HBO Max just unveiled its lower-priced subscription plan with commercials, and Paramount+ recently relaunched its ad-supported plan at an even cheaper price point. Just don’t expect Disney+ to follow suit, or at least not in the near term.
During the Credit Suisse 23rd Annual Communications Conference on Tuesday, Disney CEO Bob Chapek said that an ad-supported version of Disney+ isn’t currently on tap, according to The Verge, although—predictably—he didn’t dismiss the idea entirely.
“We’re always reevaluating how we go to market across the world, but we’ve got no such plans now to do that,” Chapek said at the conference. “We’re happy with the models that we’ve got right now.”
Indeed, Disney+’s pricing model seems to be working pretty well. The streamer reported in May that it has signed up more than 100 million subscribers, a spectacular figure given that the service only launched about a year and a half ago.
The lone Disney+ membership tier currently costs $8 a month, following a one-dollar price hike back in March.
That’s a relative bargain compared to HBO Max and Paramount+ two competing services that just rolled out new, ad-supported tiers.
HBO Max, which charges a lofty $15 a month for commercial-free streaming, teed up a $10-a-month “With Ads” plan earlier in June, although even that new, ad-supported tier costs more than Disney+’s commercial-free offering.
Meanwhile, Paramount+ just replaced its older $6-a-month ad-supported plan with a new $5/month Essentials tier, which is basically the same plan minus access to live feeds of local CBS affiliates. For commercial-free streaming, Paramount+ charges $10 a month.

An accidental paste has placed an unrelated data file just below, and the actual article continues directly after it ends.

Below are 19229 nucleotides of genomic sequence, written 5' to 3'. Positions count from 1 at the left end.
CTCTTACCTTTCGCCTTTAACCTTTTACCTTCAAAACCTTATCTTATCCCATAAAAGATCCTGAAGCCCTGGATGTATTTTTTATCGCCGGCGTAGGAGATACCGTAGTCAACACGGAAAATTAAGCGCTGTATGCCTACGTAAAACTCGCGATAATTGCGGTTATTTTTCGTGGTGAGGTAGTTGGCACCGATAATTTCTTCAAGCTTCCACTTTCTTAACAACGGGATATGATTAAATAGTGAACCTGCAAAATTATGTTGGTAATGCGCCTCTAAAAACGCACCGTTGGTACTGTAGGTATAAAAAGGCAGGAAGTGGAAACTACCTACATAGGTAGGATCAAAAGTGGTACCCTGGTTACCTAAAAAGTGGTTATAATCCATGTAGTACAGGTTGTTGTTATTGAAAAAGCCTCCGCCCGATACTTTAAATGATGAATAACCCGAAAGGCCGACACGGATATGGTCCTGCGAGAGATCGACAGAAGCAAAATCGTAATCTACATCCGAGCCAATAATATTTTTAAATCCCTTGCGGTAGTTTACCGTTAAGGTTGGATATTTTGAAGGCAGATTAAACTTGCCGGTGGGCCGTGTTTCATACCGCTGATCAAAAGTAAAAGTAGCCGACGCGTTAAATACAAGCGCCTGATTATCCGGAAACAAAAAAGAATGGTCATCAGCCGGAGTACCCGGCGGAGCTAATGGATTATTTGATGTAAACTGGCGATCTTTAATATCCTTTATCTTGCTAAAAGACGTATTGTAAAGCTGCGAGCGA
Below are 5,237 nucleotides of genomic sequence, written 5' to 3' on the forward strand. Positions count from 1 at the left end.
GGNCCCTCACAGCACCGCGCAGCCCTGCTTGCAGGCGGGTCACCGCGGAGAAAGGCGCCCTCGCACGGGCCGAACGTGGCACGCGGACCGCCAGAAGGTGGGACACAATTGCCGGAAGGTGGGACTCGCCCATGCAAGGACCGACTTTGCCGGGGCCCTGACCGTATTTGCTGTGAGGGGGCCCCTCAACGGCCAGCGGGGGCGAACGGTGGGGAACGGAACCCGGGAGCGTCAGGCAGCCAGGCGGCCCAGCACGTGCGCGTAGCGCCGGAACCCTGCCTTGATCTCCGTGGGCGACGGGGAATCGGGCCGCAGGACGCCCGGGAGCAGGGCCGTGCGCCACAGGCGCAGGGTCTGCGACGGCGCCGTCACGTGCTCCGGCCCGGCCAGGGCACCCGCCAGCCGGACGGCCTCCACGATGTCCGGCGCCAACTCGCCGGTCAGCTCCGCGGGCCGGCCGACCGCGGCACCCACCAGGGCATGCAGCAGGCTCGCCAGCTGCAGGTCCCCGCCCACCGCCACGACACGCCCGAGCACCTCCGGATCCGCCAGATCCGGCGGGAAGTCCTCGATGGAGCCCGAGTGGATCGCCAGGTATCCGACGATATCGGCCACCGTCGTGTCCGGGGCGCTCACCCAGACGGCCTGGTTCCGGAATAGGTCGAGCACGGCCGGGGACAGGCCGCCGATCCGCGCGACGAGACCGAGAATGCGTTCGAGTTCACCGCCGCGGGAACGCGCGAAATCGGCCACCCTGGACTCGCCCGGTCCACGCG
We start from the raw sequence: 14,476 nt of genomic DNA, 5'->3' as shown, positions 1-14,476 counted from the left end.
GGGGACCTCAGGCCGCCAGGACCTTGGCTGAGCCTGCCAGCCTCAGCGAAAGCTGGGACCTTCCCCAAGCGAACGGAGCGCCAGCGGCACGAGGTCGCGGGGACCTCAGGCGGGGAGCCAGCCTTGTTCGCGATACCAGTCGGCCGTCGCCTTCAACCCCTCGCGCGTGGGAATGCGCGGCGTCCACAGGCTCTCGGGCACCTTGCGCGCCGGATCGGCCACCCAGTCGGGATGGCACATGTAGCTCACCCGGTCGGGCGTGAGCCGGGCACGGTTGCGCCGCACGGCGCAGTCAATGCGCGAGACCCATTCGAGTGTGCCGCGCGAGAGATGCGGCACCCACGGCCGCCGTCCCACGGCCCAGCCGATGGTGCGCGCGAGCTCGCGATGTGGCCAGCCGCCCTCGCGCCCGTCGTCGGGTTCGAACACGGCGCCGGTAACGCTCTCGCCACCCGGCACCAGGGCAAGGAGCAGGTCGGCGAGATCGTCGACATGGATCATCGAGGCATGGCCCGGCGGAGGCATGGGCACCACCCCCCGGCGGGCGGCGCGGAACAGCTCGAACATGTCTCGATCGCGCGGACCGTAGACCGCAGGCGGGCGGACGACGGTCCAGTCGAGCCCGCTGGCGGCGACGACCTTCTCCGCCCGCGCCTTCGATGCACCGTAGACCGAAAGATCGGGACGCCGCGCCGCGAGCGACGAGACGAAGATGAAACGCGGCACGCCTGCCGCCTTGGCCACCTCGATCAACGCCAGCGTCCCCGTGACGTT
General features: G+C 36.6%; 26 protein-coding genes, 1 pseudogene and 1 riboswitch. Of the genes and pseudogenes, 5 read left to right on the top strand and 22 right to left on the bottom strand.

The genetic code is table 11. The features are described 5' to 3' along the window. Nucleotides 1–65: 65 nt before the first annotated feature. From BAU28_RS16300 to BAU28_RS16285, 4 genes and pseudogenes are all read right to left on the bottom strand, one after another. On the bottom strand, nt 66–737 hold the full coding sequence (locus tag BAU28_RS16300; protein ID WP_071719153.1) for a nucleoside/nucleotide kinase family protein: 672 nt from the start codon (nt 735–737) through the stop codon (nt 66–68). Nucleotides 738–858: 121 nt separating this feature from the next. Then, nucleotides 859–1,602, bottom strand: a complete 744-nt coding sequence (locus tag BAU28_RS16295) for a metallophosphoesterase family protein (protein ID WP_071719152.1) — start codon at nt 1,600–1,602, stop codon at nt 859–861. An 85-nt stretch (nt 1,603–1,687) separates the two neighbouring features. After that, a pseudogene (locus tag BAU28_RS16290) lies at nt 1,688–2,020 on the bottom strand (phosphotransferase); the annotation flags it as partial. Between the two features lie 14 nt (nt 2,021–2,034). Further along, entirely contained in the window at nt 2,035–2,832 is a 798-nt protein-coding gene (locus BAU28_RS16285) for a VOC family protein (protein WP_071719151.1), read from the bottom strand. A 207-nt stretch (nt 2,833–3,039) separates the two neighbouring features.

At just $8 a month for its single, no-ads tier, it’s easy to see why Disney isn’t too worried about spinning up a cheaper, ad-supported version of its enormously popular streaming service. Disney further pads its Disney+ revenue stream by charging $30 Premier Access fees, so subscribers can get early access to its tentpole films, with Cruella being the most recent.
By not crossing that $10-a-month barrier, Disney+ is easy to sneak into one’s monthly nut, and given its arsenal of Marvel, Star Wars, and Pixar movies, the streamer has become as much of an essential utility in our household as Netflix is. An ad-supported Disney+ may arrive someday—heck, anything’s possible—but probably not anytime soon.